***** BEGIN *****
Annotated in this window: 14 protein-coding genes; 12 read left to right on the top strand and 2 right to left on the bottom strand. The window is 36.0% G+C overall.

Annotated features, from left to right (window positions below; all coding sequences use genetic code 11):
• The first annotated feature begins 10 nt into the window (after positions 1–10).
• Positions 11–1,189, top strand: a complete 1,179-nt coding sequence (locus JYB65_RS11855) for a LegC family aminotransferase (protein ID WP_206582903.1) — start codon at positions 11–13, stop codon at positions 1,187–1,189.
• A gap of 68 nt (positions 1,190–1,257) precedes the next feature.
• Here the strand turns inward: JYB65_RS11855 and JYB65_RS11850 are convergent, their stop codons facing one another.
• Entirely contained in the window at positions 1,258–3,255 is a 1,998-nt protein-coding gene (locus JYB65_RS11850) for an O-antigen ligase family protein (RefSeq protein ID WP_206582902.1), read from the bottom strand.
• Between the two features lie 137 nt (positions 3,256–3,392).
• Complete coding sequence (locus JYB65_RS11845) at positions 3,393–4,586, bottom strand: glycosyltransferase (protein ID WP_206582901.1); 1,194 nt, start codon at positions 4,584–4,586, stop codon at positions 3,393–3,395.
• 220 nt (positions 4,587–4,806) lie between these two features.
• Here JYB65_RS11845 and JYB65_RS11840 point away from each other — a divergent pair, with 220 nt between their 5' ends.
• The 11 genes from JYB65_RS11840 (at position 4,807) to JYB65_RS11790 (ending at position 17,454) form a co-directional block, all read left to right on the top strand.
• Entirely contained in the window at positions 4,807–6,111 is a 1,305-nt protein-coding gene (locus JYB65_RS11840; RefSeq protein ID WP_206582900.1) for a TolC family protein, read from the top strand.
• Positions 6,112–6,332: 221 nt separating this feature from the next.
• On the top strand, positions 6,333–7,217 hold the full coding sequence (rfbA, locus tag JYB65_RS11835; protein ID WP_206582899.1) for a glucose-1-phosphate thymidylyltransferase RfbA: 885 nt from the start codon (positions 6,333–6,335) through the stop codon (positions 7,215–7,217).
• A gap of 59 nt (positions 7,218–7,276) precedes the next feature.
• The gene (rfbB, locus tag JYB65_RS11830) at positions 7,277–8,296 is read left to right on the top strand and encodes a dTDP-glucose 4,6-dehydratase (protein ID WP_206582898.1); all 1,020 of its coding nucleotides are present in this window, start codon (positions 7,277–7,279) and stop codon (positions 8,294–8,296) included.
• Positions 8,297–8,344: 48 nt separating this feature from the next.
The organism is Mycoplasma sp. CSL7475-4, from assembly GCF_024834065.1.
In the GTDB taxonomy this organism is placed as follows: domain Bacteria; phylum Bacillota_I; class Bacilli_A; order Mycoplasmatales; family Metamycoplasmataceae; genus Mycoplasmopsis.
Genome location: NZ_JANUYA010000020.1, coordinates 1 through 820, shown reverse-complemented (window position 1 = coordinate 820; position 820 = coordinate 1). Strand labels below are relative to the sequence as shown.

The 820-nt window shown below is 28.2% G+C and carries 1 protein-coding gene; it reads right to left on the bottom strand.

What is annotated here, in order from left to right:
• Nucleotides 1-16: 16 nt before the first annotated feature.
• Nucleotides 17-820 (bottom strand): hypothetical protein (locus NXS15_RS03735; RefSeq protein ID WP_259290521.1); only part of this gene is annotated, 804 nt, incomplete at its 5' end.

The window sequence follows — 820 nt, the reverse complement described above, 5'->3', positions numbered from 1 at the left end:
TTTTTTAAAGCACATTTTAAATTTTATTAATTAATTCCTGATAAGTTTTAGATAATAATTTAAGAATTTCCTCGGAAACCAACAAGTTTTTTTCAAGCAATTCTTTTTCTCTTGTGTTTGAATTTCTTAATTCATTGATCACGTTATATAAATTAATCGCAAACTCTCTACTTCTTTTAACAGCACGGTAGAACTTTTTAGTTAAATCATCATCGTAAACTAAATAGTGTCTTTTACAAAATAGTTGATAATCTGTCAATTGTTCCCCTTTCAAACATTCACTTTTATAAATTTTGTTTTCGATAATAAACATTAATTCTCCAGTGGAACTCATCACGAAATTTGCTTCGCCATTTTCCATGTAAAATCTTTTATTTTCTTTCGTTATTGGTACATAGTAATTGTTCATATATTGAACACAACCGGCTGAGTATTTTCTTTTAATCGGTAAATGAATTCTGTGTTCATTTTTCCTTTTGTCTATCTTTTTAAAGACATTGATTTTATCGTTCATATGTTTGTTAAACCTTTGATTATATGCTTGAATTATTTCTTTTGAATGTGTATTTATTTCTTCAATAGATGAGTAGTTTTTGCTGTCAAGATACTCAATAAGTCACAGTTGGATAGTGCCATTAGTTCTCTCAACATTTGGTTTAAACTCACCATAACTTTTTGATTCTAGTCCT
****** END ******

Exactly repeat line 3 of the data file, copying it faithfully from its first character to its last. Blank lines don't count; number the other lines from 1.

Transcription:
• The first annotated feature begins 10 nt into the window (after positions 1–10).